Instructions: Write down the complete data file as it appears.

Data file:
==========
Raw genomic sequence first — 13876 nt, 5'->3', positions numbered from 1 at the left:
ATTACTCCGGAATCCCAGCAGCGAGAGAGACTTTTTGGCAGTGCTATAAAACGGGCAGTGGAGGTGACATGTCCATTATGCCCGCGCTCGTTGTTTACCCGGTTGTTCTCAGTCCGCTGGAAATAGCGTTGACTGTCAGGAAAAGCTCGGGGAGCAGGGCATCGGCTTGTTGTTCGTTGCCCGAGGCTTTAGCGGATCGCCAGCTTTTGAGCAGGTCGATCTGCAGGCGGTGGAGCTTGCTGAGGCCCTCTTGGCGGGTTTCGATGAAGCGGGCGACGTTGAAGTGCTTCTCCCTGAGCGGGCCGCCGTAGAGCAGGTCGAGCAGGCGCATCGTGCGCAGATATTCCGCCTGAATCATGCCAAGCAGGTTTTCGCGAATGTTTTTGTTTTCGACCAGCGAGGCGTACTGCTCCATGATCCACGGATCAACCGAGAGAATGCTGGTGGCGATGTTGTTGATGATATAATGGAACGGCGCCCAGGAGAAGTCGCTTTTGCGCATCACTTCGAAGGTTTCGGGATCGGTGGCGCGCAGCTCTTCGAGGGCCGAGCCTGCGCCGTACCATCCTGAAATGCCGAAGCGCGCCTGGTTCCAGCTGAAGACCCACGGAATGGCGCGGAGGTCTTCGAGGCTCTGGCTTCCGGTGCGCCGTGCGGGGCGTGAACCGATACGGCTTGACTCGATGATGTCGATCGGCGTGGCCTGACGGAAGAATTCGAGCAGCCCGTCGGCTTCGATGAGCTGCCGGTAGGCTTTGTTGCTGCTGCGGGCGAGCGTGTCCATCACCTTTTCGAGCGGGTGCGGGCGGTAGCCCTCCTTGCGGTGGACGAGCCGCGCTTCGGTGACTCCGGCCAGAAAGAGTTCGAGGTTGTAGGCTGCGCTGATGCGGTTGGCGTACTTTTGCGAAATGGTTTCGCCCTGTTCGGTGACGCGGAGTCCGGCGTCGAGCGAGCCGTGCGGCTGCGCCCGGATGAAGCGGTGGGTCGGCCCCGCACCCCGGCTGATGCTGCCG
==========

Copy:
Raw genomic sequence first — 13876 nt, 5'->3', positions numbered from 1 at the left:
ATTACTCCGGAATCCCAGCAGCGAGAGAGACTTTTTGGCAGTGCTATAAAACGGGCAGTGGAGGTGACATGTCCATTATGCCCGCGCTCGTTGTTTACCCGGTTGTTCTCAGTCCGCTGGAAATAGCGTTGACTGTCAGGAAAAGCTCGGGGAGCAGGGCATCGGCTTGTTGTTCGTTGCCCGAGGCTTTAGCGGATCGCCAGCTTTTGAGCAGGTCGATCTGCAGGCGGTGGAGCTTGCTGAGGCCCTCTTGGCGGGTTTCGATGAAGCGGGCGACGTTGAAGTGCTTCTCCCTGAGCGGGCCGCCGTAGAGCAGGTCGAGCAGGCGCATCGTGCGCAGATATTCCGCCTGAATCATGCCAAGCAGGTTTTCGCGAATGTTTTTGTTTTCGACCAGCGAGGCGTACTGCTCCATGATCCACGGATCAACCGAGAGAATGCTGGTGGCGATGTTGTTGATGATATAATGGAACGGCGCCCAGGAGAAGTCGCTTTTGCGCATCACTTCGAAGGTTTCGGGATCGGTGGCGCGCAGCTCTTCGAGGGCCGAGCCTGCGCCGTACCATCCTGAAATGCCGAAGCGCGCCTGGTTCCAGCTGAAGACCCACGGAATGGCGCGGAGGTCTTCGAGGCTCTGGCTTCCGGTGCGCCGTGCGGGGCGTGAACCGATACGGCTTGACTCGATGATGTCGATCGGCGTGGCCTGACGGAAGAATTCGAGCAGCCCGTCGGCTTCGATGAGCTGCCGGTAGGCTTTGTTGCTGCTGCGGGCGAGCGTGTCCATCACCTTTTCGAGCGGGTGCGGGCGGTAGCCCTCCTTGCGGTGGACGAGCCGCGCTTCGGTGACTCCGGCCAGAAAGAGTTCGAGGTTGTAGGCTGCGCTGATGCGGTTGGCGTACTTTTGCGAAATGGTTTCGCCCTGTTCGGTGACGCGGAGTCCGGCGTCGAGCGAGCCGTGCGGCTGCGCCCGGATGAAGCGGTGGGTCGGCCCCGCACCCCGGCTGATGCTGCCG